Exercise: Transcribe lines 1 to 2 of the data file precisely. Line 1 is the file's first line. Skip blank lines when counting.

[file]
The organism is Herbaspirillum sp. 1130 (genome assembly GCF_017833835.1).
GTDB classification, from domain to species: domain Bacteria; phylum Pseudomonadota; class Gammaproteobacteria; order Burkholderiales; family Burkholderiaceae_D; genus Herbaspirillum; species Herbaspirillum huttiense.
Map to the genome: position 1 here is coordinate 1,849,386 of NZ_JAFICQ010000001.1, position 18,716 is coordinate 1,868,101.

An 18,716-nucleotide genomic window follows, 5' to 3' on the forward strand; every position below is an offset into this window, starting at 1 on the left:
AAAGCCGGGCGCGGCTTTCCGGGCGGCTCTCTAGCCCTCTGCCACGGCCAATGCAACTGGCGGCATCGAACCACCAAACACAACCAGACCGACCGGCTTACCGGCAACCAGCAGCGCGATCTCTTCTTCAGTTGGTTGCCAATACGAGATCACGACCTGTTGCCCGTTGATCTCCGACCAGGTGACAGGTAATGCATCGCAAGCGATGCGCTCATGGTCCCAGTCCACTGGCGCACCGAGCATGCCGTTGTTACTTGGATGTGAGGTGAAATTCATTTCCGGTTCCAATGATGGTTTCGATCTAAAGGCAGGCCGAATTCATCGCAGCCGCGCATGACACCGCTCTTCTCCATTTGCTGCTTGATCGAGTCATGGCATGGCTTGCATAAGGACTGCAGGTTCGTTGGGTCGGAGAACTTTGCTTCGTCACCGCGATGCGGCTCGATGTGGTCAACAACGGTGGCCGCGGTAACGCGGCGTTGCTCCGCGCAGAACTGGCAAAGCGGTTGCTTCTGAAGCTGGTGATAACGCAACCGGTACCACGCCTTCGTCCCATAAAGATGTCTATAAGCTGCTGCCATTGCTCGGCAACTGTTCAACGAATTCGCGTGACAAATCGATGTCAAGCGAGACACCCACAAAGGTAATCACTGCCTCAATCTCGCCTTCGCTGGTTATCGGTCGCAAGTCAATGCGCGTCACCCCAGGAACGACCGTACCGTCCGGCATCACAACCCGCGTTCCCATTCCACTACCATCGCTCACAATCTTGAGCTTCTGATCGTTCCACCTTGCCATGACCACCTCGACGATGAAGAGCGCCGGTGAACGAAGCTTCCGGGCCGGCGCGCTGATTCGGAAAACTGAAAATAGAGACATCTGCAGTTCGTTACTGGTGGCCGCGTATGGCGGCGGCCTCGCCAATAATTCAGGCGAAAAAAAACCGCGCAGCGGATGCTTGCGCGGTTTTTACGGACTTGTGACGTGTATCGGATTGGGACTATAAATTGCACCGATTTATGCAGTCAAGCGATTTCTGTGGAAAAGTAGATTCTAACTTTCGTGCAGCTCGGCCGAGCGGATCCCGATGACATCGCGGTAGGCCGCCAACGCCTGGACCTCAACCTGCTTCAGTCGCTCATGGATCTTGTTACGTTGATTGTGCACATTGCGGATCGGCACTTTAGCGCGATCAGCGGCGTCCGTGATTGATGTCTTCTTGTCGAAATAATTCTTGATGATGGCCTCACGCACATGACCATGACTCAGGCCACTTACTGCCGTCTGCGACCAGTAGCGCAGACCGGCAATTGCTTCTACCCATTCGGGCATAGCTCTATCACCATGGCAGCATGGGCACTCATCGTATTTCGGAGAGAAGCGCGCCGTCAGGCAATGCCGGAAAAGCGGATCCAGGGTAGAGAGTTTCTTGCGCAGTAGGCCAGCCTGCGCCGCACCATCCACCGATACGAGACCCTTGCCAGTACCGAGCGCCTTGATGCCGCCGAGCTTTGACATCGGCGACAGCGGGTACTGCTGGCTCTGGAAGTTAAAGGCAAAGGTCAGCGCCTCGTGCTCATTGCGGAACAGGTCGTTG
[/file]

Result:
The organism is Herbaspirillum sp. 1130 (genome assembly GCF_017833835.1).
GTDB classification, from domain to species: domain Bacteria; phylum Pseudomonadota; class Gammaproteobacteria; order Burkholderiales; family Burkholderiaceae_D; genus Herbaspirillum; species Herbaspirillum huttiense.